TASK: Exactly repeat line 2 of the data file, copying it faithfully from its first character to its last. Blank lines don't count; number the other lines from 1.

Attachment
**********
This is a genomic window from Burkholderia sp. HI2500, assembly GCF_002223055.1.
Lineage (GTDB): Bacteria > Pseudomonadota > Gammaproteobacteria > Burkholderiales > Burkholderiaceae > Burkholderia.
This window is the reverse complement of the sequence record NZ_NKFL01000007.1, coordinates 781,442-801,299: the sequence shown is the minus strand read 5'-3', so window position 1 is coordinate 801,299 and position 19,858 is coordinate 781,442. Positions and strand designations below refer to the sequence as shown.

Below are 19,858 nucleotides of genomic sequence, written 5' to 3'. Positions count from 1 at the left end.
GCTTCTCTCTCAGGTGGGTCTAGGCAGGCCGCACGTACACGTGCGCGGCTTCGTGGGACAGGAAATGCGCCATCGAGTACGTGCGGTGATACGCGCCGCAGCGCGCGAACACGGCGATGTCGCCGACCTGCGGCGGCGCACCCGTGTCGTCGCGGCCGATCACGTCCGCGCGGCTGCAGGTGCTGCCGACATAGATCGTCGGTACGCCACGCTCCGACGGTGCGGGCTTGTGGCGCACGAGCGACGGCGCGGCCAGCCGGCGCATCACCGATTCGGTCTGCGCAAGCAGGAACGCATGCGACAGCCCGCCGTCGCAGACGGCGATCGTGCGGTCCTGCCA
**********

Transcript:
Lineage (GTDB): Bacteria > Pseudomonadota > Gammaproteobacteria > Burkholderiales > Burkholderiaceae > Burkholderia.